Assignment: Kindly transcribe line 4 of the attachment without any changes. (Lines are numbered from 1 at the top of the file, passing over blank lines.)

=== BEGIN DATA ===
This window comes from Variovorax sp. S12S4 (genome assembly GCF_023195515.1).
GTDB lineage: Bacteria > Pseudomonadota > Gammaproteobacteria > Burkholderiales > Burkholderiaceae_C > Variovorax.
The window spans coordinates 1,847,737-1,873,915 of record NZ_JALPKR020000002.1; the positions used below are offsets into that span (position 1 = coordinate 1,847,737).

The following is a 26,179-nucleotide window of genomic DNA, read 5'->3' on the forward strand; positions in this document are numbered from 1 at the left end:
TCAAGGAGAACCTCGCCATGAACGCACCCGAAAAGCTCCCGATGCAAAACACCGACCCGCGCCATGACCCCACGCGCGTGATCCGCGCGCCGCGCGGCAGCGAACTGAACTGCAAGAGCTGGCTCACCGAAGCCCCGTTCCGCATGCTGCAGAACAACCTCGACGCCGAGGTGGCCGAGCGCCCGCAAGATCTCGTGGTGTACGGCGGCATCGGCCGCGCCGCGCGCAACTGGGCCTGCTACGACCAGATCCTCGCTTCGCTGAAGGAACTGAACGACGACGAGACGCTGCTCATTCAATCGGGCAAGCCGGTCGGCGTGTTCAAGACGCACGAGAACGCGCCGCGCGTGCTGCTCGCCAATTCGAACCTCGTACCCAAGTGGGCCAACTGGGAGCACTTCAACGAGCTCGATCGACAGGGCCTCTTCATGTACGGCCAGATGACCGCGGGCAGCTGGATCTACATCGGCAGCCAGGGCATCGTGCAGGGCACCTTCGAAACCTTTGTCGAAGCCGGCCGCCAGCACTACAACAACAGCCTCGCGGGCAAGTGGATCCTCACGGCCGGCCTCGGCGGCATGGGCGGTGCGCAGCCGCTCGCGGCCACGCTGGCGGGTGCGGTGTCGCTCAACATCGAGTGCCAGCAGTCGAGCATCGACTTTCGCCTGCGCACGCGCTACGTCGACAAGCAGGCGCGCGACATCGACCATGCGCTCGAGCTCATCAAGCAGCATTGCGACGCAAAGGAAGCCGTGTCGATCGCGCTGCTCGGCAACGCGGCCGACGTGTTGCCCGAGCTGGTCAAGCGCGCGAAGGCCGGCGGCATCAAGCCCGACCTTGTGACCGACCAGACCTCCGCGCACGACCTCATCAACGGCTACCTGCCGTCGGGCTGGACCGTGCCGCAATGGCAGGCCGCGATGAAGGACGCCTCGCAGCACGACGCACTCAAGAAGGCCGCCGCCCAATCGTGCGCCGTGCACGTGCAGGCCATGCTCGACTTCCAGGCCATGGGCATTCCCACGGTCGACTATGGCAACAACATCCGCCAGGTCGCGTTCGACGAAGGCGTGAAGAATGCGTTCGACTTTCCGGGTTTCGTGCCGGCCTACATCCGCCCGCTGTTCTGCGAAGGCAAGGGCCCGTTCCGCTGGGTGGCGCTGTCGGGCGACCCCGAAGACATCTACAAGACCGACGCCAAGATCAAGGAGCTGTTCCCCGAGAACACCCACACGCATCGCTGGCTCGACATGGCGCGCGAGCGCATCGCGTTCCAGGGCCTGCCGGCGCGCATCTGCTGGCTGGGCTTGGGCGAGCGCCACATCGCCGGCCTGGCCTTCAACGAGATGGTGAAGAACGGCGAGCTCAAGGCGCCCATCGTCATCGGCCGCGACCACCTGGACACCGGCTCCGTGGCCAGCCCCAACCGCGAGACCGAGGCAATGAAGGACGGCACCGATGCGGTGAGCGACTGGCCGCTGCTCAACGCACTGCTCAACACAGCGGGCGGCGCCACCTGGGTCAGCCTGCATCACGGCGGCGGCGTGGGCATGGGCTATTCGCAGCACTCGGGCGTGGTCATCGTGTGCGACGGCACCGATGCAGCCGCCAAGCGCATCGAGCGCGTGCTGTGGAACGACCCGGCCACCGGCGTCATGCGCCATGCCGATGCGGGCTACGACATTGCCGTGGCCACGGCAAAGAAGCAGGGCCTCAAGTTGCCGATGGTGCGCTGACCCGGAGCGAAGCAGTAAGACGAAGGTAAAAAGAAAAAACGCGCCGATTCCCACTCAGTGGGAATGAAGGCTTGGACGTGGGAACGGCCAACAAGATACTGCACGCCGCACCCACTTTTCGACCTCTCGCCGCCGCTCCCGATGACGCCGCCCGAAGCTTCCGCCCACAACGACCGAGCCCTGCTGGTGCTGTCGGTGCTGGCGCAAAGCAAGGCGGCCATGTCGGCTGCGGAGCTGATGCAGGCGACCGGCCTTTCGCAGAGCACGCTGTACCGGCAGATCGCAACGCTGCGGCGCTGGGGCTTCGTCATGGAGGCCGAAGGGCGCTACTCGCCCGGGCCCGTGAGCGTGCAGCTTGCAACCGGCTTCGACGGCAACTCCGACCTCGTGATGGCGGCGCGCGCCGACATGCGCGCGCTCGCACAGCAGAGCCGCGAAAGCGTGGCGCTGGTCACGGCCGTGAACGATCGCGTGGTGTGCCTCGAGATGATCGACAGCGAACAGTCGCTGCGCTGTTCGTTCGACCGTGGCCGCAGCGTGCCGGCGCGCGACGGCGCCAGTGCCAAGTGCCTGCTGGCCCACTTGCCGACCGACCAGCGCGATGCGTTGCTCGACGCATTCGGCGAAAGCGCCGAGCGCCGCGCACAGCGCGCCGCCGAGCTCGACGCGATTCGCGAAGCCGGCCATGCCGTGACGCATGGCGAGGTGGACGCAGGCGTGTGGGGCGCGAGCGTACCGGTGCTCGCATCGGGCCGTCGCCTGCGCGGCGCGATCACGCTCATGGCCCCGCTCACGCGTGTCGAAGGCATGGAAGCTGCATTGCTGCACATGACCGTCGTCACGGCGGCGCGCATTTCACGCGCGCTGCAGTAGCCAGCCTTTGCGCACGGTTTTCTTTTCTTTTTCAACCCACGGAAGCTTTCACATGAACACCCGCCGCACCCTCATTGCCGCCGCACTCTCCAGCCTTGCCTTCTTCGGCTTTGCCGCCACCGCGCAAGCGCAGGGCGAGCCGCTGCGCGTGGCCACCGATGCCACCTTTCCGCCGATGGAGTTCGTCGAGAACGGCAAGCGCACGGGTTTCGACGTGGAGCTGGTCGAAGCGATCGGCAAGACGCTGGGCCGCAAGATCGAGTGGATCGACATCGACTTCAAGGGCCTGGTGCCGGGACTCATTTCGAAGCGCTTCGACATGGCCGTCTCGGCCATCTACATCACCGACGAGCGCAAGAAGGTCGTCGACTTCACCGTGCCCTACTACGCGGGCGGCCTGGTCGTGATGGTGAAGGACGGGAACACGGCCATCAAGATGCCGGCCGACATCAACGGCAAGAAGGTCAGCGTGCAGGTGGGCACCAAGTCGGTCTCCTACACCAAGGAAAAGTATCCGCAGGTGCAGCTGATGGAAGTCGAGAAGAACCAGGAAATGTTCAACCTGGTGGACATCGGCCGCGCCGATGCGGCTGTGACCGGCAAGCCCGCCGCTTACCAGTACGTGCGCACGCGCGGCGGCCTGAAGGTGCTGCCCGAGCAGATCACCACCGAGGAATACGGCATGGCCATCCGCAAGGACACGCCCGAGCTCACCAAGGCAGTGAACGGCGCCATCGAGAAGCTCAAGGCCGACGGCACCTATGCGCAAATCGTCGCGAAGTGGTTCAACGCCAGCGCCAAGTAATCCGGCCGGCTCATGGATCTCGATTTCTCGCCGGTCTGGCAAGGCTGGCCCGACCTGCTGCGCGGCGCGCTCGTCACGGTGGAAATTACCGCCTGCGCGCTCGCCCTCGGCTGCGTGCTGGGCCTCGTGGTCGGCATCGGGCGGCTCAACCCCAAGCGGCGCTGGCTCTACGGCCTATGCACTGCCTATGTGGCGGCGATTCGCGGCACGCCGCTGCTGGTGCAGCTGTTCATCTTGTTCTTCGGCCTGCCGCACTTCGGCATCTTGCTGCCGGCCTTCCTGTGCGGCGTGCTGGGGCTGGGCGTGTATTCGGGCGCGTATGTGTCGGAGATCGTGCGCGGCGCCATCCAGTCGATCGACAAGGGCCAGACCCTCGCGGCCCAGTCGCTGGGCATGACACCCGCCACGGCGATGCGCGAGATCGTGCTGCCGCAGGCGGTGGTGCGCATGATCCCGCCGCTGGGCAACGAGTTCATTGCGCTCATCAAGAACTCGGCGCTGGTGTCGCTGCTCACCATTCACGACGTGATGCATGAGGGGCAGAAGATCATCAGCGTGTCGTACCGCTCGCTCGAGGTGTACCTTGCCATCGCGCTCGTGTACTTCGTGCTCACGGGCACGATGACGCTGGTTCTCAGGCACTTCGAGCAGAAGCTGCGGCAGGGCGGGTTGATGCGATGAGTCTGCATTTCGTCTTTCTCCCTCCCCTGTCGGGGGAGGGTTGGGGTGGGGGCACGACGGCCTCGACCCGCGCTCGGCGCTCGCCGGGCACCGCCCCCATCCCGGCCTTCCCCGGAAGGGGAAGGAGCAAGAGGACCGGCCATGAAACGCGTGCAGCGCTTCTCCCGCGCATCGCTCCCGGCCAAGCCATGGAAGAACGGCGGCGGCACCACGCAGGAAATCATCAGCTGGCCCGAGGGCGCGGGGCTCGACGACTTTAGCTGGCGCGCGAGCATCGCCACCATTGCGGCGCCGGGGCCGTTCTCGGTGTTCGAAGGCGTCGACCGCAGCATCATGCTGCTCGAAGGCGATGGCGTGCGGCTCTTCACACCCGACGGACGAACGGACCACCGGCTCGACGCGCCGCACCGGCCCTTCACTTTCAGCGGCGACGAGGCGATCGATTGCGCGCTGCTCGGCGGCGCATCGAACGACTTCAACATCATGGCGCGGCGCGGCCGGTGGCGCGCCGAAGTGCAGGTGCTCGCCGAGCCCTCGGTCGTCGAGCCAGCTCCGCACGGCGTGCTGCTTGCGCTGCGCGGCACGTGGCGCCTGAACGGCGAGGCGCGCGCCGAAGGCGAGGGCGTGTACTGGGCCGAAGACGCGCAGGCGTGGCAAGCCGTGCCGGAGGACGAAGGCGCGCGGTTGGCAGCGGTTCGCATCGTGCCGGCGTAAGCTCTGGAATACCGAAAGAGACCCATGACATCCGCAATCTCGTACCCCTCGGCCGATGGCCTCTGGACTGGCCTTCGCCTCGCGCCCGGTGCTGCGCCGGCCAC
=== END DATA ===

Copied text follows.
The following is a 26,179-nucleotide window of genomic DNA, read 5'->3' on the forward strand; positions in this document are numbered from 1 at the left end: